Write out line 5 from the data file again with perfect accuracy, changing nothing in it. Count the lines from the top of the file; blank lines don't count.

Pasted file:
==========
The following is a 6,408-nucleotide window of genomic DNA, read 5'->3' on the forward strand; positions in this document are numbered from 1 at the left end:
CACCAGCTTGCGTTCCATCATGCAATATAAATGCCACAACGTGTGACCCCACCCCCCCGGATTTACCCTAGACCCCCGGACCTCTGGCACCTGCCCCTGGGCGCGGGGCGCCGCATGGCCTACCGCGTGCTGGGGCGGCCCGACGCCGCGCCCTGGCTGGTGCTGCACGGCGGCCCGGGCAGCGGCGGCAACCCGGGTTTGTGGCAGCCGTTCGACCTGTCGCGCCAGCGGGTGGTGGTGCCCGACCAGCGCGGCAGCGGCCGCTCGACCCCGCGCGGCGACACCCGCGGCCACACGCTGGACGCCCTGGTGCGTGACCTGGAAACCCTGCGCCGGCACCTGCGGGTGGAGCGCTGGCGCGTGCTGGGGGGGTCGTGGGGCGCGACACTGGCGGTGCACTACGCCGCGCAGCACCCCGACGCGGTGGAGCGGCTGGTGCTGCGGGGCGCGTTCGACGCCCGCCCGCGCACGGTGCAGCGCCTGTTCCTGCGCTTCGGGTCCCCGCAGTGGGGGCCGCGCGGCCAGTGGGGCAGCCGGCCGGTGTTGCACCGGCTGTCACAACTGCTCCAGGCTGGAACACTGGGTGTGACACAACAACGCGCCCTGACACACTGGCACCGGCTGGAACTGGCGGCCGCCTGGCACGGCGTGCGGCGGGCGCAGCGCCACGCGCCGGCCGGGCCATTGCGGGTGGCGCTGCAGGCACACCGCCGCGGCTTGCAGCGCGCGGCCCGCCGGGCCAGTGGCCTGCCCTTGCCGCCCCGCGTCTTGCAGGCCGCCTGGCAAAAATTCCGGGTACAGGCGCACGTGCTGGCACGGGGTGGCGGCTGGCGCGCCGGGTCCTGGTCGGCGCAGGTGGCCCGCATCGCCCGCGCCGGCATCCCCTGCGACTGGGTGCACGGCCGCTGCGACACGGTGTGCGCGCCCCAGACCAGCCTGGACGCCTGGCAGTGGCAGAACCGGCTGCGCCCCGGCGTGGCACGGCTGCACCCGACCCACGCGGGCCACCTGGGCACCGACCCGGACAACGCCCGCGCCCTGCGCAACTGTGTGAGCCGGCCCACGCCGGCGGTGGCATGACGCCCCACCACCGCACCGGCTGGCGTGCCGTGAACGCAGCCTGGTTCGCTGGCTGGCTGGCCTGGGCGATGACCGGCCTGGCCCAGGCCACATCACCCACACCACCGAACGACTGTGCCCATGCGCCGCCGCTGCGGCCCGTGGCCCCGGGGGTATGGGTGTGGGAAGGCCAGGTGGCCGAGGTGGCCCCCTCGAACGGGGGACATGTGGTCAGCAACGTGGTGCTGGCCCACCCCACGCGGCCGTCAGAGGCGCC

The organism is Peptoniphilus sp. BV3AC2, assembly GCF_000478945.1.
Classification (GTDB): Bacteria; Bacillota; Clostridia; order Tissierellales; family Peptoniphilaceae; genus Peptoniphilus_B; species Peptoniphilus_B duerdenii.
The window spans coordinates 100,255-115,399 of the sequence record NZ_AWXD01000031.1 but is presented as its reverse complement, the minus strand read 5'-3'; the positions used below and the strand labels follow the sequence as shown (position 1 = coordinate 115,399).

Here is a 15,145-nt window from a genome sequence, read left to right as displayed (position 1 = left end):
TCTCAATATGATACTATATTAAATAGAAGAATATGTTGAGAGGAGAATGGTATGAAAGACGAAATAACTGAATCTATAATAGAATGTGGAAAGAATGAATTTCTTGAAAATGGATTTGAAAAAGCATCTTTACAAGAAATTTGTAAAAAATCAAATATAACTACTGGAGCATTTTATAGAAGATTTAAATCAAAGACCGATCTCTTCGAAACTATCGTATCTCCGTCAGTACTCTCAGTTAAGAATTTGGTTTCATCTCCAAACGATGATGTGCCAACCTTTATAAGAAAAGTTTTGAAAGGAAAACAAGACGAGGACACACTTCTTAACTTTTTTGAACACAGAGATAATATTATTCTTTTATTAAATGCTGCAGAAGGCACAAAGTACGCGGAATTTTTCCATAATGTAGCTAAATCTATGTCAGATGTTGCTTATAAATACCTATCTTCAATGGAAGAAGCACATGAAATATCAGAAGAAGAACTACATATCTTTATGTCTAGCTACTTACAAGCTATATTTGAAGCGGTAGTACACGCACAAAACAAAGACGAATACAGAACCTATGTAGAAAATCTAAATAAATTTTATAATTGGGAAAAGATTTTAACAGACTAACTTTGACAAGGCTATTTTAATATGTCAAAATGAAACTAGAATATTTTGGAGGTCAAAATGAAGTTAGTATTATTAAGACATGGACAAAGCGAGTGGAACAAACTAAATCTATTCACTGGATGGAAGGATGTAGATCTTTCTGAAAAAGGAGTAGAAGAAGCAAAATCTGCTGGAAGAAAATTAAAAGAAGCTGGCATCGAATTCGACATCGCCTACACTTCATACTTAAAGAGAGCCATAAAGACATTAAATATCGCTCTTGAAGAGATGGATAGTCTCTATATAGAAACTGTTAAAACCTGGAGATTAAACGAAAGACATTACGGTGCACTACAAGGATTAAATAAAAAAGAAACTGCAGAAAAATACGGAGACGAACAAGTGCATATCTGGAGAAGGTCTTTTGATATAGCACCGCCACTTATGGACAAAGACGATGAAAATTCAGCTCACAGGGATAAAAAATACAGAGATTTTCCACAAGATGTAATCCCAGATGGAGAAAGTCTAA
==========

The window spans coordinates 100,255-115,399 of the sequence record NZ_AWXD01000031.1 but is presented as its reverse complement, the minus strand read 5'-3'; the positions used below and the strand labels follow the sequence as shown (position 1 = coordinate 115,399).